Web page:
Thursday, January 24, 2008
The army wants to be a "good neighbor"
That's the message Diane McCartin, of the Army Corps of Engineers brought to Middletown. If she said "we want to be good neighbors" once, she said it two dozen times.
But neighborliness was not the word I would use to describe the feeling in the packed chambers of the Middletown Common Council Thursday night when the Army arrived to explain why they'd chosen a site in Maromas, along Freeman road to build an Army Reserve Training Center. The Army's presentation was vague, at best (and in fairness the plan is in a very early planning stage), but they could not, or would not talk about budget (except to say they couldn't exceed it), nor about the actual plan for the center, nor about how, precisely they found the site ("they were just driving around" - yes, that's the way they described finding the site). They did say, that the site off Freeman was suitable because it was "buildable" (their word, not mine), accessible from major roadways, and not a brownfield.
McCartin, who is obviously sent on the road because she's affable, and good at "selling" a project, seemed to expect to tame the angry beast which was the attending crowd. She found zero support. By the end of the meeting she had heard dozens of reasons why neighbors, open space advocates, anti-army students, and concerned residents thought building on the site was a very bad idea. And while she continued to smile, it appeared as if she, and the Army might not be convinced to choose another site. This, despite a resident, and Hartford Courant "Place" columnist Tom Condon explaining that the language of the Congressional act allowed the army to choose another site, and another town, "if a suitable site" was not found in Middletown.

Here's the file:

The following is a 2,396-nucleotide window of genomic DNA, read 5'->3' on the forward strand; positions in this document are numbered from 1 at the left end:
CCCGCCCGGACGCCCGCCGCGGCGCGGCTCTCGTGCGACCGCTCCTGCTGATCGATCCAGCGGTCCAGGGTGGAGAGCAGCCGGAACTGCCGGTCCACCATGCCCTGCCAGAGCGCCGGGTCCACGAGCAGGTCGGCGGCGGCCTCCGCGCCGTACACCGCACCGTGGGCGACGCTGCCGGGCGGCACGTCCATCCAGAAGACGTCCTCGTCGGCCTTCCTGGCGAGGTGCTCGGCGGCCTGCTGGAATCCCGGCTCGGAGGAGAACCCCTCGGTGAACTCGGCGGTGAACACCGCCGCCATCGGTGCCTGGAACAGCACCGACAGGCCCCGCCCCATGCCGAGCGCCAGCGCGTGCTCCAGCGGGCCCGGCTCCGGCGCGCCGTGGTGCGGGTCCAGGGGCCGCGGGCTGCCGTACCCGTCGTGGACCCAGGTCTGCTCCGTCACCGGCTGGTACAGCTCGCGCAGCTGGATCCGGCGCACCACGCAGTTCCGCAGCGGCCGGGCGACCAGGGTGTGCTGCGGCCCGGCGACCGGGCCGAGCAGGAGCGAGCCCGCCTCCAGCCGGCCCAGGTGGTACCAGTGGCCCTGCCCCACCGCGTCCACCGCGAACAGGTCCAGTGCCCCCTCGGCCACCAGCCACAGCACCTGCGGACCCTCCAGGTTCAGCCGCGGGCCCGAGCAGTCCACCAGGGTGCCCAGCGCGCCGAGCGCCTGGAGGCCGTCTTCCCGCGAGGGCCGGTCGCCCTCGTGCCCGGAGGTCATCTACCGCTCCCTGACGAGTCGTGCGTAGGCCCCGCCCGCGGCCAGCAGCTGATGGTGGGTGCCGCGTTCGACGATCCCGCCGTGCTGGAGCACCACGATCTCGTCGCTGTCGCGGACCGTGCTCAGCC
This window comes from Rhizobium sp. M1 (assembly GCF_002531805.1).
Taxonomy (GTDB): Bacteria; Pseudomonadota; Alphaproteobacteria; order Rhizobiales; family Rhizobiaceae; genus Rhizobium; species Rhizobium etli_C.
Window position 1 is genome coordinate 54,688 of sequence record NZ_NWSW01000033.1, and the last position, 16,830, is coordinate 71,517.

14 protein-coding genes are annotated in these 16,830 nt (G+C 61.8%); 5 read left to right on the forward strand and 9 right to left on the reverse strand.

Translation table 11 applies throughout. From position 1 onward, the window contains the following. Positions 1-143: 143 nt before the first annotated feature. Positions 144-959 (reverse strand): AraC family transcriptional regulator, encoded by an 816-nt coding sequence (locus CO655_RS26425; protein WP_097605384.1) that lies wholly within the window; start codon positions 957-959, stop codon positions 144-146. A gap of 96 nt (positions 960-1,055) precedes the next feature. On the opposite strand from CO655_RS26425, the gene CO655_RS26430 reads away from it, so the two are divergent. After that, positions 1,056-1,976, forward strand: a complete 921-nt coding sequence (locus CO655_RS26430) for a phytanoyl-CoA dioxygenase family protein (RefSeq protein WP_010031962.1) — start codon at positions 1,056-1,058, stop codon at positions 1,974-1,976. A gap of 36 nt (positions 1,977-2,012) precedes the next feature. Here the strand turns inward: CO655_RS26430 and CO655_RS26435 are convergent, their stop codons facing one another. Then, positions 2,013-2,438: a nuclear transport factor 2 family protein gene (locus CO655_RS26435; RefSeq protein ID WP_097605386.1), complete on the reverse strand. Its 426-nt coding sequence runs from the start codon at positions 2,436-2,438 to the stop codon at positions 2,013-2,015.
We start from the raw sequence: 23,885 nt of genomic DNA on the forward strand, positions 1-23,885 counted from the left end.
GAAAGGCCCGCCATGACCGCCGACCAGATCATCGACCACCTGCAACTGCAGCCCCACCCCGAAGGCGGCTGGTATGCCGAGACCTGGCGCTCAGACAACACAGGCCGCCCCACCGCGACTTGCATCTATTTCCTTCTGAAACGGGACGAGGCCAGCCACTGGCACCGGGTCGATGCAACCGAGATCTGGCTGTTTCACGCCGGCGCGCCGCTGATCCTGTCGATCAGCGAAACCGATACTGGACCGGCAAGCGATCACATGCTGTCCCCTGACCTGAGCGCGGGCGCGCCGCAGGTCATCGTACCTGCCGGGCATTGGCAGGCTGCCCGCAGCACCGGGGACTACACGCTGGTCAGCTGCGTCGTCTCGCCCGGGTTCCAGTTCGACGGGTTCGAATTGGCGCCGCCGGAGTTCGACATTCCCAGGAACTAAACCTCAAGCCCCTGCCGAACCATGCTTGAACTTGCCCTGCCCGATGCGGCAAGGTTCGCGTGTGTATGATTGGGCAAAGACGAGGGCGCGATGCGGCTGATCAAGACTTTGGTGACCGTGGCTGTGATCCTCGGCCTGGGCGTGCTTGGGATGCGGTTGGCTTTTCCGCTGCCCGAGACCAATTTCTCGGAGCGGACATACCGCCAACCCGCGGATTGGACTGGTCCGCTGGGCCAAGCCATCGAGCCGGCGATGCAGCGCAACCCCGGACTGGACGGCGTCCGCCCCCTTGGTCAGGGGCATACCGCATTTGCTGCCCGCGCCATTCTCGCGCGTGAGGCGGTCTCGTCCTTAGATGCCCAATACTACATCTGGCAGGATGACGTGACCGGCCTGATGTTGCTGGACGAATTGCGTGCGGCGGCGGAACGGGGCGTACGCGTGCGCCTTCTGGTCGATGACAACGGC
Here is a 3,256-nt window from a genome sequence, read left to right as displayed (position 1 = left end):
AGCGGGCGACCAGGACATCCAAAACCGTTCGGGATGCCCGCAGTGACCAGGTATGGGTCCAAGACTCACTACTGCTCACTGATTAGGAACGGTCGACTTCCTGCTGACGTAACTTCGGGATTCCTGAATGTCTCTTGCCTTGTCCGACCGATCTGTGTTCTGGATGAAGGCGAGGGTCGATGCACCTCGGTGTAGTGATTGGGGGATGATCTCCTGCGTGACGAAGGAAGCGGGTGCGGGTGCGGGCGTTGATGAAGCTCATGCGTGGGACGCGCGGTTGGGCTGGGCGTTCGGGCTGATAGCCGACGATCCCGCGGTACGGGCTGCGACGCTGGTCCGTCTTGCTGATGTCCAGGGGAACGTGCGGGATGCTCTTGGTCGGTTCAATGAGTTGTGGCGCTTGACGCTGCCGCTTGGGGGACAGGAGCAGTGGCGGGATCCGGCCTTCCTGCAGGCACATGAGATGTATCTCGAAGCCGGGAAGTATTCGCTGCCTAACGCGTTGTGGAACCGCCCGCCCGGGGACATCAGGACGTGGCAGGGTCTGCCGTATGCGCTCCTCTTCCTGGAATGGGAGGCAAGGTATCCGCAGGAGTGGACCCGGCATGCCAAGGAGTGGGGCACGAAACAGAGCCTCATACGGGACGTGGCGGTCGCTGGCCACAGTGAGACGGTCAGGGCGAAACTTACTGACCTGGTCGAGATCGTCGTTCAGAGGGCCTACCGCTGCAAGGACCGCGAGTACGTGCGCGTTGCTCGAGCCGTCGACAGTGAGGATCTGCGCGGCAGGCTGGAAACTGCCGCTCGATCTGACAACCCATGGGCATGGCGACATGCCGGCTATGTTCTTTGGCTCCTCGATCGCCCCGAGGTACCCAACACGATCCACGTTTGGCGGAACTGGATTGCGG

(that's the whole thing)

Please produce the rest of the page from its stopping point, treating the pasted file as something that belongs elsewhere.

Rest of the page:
McCartin received courteous, but firm, indications from new town councilor Phil Pessina, veterans Earle Roberts and Ron Klattenberg (representing the Democratic caucus) that building on undeveloped, untouched open space was a bad idea when there were several brownfields with potential. Even the mayor, a former supporter of the idea, seemed to back away when he suggested the Army consider brownfield development. The pile-on got higher when State Representative Gail Hamm indicated that state representatives would work with the the city, state representatives, and the DEP to trigger an option to purchase the property so the Army could not.
For her part, McCartin seemed unmoved, except to say that "the Army wants to be a good neighbor, that's why we're here," and explaining that she would never recommend that the Army build on a brownfield (a former industrial site).
Props to all the neighbors, open space advocates, Wesleyan students and residents who attended and spoke out against what appears to be yet another very bad idea from the Army Corps of Engineers.